For most of us, the thought of somebody asking us a question about our faith brings a strange mixture of excitement and terror. We are excited to be able to share with somebody the reason for our faith and hope in Christ but also terrified that they will raise a question we cannot answer. Being able to give a defense for our faith is an area that is known as apologetics. But what does it mean to be trained in the area of apologetics, and isn’t that just for pastors and theologians?
Imagine for a moment somebody who is trained in apologetics, and ask yourself what comes to mind. Is it somebody who owns a lot of books and is like a human encyclopedia? Is it somebody who can give you the rundown of the beliefs of every major religion or cult? Or, is it somebody who is simply a know it all, and frankly kind of a jerk? I would submit that these pictures of what an apologist is, actually inhibit many Christians who falsely believe they could never be smart enough to do apologetics. So, before you think you need to be well versed in creation arguments, philosophy, cults, archaeology, and textual criticism before you can give a defense for your faith, let’s think through what apologetics is in its most basic form. We will do so by looking at the flagship verse for the study of apologetics.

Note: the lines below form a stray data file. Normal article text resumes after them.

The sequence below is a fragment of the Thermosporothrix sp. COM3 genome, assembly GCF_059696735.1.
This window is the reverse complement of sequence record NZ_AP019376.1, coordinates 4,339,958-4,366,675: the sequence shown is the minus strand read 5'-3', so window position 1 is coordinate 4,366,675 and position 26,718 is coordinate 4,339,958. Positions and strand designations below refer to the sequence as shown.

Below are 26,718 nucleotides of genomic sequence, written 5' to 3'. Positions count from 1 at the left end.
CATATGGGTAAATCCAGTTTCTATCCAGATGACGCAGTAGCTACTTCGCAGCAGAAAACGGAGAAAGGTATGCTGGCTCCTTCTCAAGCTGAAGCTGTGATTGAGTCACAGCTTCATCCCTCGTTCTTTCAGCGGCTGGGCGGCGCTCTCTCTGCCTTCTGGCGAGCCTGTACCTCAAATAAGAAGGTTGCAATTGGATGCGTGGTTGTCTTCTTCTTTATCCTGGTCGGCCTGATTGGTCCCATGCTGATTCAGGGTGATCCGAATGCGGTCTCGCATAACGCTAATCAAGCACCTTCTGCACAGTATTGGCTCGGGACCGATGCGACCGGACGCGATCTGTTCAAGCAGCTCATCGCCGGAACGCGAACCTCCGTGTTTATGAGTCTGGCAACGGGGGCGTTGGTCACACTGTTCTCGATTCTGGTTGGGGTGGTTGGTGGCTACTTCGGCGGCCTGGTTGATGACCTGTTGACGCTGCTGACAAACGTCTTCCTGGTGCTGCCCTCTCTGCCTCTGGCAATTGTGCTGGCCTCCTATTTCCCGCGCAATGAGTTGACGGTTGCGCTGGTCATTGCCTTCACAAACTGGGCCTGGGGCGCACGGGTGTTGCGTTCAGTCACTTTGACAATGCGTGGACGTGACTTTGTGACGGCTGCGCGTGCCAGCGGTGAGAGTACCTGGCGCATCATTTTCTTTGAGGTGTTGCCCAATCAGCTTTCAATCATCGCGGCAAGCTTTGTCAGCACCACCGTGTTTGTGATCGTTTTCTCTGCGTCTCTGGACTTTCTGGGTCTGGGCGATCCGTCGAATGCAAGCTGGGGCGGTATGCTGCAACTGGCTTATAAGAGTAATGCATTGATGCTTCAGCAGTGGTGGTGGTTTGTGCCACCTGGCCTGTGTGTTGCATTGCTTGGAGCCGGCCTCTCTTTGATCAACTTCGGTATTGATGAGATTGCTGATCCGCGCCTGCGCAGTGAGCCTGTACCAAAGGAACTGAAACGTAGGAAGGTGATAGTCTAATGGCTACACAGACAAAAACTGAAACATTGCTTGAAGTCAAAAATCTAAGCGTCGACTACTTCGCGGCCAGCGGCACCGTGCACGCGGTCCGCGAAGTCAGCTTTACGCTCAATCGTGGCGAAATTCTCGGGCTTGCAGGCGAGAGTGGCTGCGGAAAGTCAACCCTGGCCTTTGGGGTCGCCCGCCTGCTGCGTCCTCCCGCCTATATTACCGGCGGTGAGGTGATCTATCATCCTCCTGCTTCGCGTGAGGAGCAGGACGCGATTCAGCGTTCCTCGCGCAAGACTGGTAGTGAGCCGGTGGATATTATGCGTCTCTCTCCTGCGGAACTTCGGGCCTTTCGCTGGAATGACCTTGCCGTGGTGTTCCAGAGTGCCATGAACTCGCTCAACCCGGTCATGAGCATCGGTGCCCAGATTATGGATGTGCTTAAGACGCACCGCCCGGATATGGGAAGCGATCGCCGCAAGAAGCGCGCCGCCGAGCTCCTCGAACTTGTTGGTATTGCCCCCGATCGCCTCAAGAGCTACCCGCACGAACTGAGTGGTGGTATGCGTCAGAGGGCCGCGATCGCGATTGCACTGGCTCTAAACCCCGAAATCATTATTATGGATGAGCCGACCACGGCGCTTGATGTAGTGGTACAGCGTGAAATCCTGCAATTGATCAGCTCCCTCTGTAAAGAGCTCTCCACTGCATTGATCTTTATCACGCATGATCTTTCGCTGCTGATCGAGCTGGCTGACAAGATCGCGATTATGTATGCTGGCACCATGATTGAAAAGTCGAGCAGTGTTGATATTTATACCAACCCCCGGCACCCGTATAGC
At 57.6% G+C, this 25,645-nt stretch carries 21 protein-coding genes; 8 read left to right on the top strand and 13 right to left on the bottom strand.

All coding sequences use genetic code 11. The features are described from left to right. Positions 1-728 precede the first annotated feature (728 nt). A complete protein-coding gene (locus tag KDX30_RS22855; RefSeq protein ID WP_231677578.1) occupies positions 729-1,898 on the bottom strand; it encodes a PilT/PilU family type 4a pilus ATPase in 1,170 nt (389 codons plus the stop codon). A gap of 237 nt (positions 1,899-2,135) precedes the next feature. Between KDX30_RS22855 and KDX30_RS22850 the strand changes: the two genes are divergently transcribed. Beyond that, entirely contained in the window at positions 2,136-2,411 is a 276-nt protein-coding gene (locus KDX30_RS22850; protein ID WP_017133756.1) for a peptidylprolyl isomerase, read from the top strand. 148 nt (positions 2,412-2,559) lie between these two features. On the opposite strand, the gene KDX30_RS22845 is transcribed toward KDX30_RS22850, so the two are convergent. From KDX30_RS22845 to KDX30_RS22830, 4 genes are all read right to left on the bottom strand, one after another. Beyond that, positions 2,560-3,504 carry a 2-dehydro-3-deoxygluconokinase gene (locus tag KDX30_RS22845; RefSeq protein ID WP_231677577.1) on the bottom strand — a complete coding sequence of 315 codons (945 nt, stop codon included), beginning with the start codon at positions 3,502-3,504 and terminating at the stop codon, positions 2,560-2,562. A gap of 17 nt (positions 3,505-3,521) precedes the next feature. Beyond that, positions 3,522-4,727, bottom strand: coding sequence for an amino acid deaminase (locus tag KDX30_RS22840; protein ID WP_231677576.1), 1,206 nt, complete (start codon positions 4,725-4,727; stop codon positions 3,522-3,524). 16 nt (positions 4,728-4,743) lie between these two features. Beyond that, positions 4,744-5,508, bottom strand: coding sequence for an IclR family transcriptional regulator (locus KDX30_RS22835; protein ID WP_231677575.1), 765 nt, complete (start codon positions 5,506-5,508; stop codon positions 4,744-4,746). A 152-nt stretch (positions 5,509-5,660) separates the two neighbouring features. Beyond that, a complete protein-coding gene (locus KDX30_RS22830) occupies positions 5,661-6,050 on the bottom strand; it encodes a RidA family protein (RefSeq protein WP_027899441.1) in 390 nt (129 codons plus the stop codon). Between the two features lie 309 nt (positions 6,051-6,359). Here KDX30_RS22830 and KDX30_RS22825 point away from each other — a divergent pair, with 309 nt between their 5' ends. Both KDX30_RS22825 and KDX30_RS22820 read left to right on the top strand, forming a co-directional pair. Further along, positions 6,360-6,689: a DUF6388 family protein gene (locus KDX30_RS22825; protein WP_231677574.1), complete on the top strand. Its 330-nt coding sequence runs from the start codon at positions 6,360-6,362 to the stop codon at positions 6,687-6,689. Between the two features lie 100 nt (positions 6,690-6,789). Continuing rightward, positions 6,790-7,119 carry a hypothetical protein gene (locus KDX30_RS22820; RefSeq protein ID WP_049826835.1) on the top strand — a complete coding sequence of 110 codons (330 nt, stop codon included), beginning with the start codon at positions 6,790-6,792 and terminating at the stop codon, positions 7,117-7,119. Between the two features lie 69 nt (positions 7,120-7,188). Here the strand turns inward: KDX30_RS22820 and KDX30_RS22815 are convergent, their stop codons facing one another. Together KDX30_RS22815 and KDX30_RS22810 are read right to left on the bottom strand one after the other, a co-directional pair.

“But in your hearts honor Christ the Lord as holy, always being prepared to make a defense to anyone who asks you for a reason for the hope that is in you; yet do it with gentleness and respect” – 1 Peter 3:15
Where We Begin Matters